# How to solve this one-variable equation in a free group?

Let $F_n$ be a free group, $u, v \in F_n$, where $[u,v] \neq 1$. Trying to show that the following equation does not have a solution in $F_n$ :

$$[v,x] = [u,v] .$$

Any ideas are appreciated. I seem to have a proof but it's ugly (combinatorial, cancellation theory etc.) and not short (so, more likely to have a silly mistake :) )

Immediate thing to notice is that if $x=w$ is a solution, then so is the "line" $x=C(v)w$, where $C(v)$ is a centralizer of $v$.

Also, not difficult to show that there are no solution in a free group of rank two generated by $u$ and $v$.

thanks!

-
One remark, the subgroup $\langle u,v,x\rangle$ must be rank 2, since it is the image of a genus 2 surface group (it is a standard fact that the image of a genus $g$ surface group in a free group must have rank $\leq g$, by considering preimages of midpoints of edges). –  Ian Agol Jan 25 '13 at 18:37
@Ian: The fact that $\langle u,v,x\rangle$ is of rank 2 is obvious: it is of rank at most 3, but cannot be free of rank 3 since it satisfies a non-trivial relation. The equation is both quadratic and has one variable. There are lots of papers about solving quadratic equations and equations with only one variable in the free group. These papers provide algorithms, but I do not see how to apply those results here, except by using Wicks forms (which people do when they solve quadratic equations) as I suggested in my answer. –  Mark Sapir Jan 25 '13 at 19:26

This is not a complete solution, but it may help. Suppose the equation has a solution. Then use the Wicks forms (Lyndon, R. C.; Wicks, M. J. Commutators in free groups. Canad. Math. Bull. 24 (1981), no. 1, 101–106.): there exist reduced decompositions $u\equiv a\bar c, x\equiv cb$, $v\equiv p\bar q, u\equiv qr$ such that $[u,x]\equiv abc\bar a\bar b\bar c, [v,u]\equiv pqr\bar p\bar q\bar r$ where $\equiv$ means there are no cancellations in these words, and $\bar z=z^{-1}$. Since $abc\bar a\bar b\bar c=pqr\bar p\bar q\bar r$, we have that either $\bar c$ is a suffix of $\bar r$ or vice versa, etc. The point is that with Wicks forms you can work as in the free semigroup (no cancellations).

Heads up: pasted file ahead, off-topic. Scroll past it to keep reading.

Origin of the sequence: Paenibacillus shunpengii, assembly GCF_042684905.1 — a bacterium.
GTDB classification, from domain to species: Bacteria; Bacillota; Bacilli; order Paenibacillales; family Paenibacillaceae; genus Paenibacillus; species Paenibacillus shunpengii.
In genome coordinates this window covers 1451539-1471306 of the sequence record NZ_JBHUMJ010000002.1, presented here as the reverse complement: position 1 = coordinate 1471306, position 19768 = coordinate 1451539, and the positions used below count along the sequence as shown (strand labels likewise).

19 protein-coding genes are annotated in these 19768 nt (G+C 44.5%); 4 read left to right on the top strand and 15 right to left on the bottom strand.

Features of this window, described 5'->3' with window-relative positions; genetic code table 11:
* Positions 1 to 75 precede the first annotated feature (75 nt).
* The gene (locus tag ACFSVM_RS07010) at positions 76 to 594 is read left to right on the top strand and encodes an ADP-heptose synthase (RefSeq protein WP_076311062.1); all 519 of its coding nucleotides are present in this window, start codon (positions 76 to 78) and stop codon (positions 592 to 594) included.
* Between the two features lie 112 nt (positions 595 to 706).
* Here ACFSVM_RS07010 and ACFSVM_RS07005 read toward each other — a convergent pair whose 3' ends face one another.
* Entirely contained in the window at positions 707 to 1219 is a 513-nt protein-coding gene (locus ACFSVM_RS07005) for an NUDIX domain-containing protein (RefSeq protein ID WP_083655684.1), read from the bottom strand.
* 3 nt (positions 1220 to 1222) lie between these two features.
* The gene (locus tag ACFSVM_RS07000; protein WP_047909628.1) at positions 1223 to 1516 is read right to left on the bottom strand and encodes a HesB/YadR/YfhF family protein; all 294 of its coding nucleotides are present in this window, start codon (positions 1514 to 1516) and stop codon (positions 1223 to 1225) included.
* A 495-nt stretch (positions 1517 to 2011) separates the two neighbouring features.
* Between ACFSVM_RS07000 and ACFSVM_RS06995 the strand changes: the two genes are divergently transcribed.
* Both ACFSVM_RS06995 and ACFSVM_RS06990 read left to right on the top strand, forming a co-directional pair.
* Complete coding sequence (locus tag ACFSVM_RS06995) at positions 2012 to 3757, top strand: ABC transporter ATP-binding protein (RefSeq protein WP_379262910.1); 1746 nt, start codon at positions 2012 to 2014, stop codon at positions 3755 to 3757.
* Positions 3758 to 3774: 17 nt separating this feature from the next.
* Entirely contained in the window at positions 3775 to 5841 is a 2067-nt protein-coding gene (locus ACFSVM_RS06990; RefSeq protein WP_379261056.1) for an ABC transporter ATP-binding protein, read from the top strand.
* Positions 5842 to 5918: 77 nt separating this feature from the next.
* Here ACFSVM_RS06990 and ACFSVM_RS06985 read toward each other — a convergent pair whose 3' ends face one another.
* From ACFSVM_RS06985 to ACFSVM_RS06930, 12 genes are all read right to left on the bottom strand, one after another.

-
thanks guys. Mark, sure I am familiar with those papers (Miasnikov, Remeslennikov-Chiswell, and old ones - Appel, etc.). From classification of solutions, all that is clear is that solution (if it exists) is a "line". From algorithmical perspective, since this one is not a specific equation (in a sense that u and v are arbitrary), those methods do not help here (at least directly). I will definitely look at Wicks forms. Seems like a more efficient way to go than the direct (cancellations) one. –  Alexey Jan 26 '13 at 3:26
It might be that this is "more" a quadratic equation than an equation in one variable. So you may want to look at papers by Alina Vdovina and co-authors. –  Mark Sapir Jan 26 '13 at 4:01

Hi Mark, just wanted to share the solution to this problem as well as a method used. I found quite a powerful tool buried at the end of this paper

"A Classification of Fully Residually Free Groups of Rank Three or Less", Benjamin Fine, Anthony M Gaglione, Alexei Myasnikov, Gerhard Rosenberger, Dennis Spellman.

Here is the result that follows from the proofs/discussion of that paper and stated in the Section 8, Theorem 6:

Let $F_{u,v} = \langle u ,v \rangle$ be a free group of rank two and suppose that $a(u,v)$ and $b(u,v)$ are non-trivial and not proper powers in $F_{u,v}$. If $a(u,v)$ and $b(u,v)$ are conjugate in some overgroup $F_{u,v} < F$ then either $a(u,v)$ and $b(u,v)$ are already conjugate in $F_{u,v}$ or the element $ta(u,v)t^{-1}b(u,v)^{-1}$ is a primitive in a free group of rank three $F_{3} = \langle t,u,v \rangle$.

Let me now demonstrate that the equation $[x,u]=[u,v]$ has no solutions in $F$. Suppose the above equation has a solution $x=\omega$. We have then $\omega^{-1}u^{-1}\omega =[u,v]u^{-1}$, so that elements $u^{-1}$ and $[u,v]u^{-1}$ are conjugated in $F$. First, notice that $u^{-1}$ and $[u,v]u^{-1}$ are neither proper powers nor conjugated in $F_2= \langle u,v \rangle$. Hence, by the above result, element $e=t^{-1}u^{-1}tu[v,u]$ must be primitive in $F_3 = \langle t,u,v \rangle$. However element $e$ belongs to the derived subgroup $F_3 '$ and as such can not be primitive.

-